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Peranakan and Baba-Nyonya are ethnic names for descendents of the early Chinese settlers in the Malay area, what is now Malaysia and Singapore, and Java, in the 17th Century. The Peranakan culture is a blend of Chinese and Malay with some influence from Dutch, English, Portugese, Dutch, Thai, Indian and Indonesian. They are also known as Straits Chinese.
This has led to a community that observes Chinese customs but has strong Malay influence in dressing, language and food. It is found all over Malaysia, especially in old Dutch Malacca, and Singapore.
Incidentally there is a Nyonya restaurant near the London offices of BuildingDIY in Wimbledon Park.
Penang in Malaysia has many good examples of shophouses. George Town on the island of Penang is a UNESCO world heritage city.
They are a big tourist attraction along with many fine examples of Indian, Thai, Chinese and British colonial architecture.
Many shophouses are falling into disrepair, and a special committee has been set up to encourage architects and builders, and property developers, to renovate them.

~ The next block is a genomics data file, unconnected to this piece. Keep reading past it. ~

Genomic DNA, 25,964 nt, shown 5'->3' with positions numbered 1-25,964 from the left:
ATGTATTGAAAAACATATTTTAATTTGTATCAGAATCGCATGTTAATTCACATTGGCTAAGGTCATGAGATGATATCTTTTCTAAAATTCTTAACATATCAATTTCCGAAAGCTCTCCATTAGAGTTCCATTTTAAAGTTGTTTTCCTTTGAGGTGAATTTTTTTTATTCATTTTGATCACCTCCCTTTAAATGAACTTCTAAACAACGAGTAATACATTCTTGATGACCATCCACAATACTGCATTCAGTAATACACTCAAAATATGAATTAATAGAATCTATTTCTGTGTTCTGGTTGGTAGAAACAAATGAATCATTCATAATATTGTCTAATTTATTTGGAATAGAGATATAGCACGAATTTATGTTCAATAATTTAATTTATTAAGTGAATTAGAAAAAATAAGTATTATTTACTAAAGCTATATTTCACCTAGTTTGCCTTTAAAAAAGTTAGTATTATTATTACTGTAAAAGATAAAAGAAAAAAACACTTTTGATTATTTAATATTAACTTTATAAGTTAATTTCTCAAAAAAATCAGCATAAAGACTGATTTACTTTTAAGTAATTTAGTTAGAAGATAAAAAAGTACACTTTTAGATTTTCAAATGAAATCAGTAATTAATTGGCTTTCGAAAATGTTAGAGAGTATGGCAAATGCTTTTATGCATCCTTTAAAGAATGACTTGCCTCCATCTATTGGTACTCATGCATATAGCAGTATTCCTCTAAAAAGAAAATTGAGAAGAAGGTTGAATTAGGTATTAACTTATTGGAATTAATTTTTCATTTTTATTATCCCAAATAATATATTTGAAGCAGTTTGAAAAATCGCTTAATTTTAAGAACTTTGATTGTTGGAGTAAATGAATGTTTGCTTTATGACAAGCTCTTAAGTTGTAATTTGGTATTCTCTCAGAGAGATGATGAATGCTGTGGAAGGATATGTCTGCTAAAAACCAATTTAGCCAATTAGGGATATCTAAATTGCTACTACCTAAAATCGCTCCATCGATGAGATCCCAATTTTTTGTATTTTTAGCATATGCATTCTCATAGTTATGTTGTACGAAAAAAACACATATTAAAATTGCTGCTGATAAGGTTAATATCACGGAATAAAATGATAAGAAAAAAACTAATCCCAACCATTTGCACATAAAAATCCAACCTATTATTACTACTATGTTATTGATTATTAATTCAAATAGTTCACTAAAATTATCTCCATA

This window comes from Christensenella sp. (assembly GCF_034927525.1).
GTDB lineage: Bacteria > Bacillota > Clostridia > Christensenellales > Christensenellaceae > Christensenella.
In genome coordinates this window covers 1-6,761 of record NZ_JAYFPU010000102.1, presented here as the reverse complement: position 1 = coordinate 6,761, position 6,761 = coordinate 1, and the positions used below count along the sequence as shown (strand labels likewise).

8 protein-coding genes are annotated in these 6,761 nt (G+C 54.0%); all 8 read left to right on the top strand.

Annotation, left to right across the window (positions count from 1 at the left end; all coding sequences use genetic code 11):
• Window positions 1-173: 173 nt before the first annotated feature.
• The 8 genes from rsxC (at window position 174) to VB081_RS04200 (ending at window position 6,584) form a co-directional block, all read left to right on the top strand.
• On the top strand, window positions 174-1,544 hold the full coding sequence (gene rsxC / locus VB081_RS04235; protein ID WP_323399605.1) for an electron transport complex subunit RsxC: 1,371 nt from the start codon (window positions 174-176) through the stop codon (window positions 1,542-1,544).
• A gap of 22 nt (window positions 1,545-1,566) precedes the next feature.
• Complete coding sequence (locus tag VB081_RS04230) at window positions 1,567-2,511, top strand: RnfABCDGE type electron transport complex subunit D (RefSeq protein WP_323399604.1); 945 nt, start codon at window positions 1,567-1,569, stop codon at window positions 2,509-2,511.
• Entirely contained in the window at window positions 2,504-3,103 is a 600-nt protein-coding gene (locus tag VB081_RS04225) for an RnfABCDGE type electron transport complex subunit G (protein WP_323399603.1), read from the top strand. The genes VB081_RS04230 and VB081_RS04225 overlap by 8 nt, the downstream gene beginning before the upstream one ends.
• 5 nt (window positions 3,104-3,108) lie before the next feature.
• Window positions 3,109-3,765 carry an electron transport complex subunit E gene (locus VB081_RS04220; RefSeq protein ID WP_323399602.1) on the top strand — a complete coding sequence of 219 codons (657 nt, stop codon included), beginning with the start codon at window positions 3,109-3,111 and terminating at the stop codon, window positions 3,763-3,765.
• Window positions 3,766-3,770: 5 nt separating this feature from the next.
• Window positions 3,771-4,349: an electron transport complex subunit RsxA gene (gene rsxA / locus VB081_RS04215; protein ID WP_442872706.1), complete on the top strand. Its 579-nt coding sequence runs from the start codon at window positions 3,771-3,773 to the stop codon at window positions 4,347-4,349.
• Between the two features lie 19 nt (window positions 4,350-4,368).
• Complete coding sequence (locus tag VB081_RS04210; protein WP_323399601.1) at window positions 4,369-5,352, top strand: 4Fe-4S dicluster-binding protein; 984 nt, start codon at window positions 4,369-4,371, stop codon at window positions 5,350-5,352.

Some are even turned into swifthouses - for making nests for bird's nest soup.
For many more images of Singapore, Vietnam and more see the BuildingDIY image gallery >
The image above shows some traditional 'shop houses' which have a mix of East and West in construction and details. Chinese tile work and symbols mix with Corinthian columns and Mediterranean windows and doors. There are 6 styles of shophouses, all in use today in Singapore. Peranakan houses are famouse for Chinese influenced tiles and tiling. We have many images of tiles, houses and the culture which will be uploaded soon.
The main concentration is in the East Coast area, Emerald Hill, Koon Send Road in Joo Chiat.
The six main styles are historically:
Support the walls and roof. Rise above roof and prevent fire spreading.
Timber fascia and fretwork are on the eaves, this is a Malay feature.
Decorative work is in tile and plaster, very distinctive.
Walkway in fron of the shophouse. It is covered all the way along and means people can walk along and stop easily out of the sun or rain. A very social feature that is found all over Malaysia and in Peranakan shophouses in Singapore and Malacca.
For more info see: Peranakan Singapore Association www.peranakan.org.sg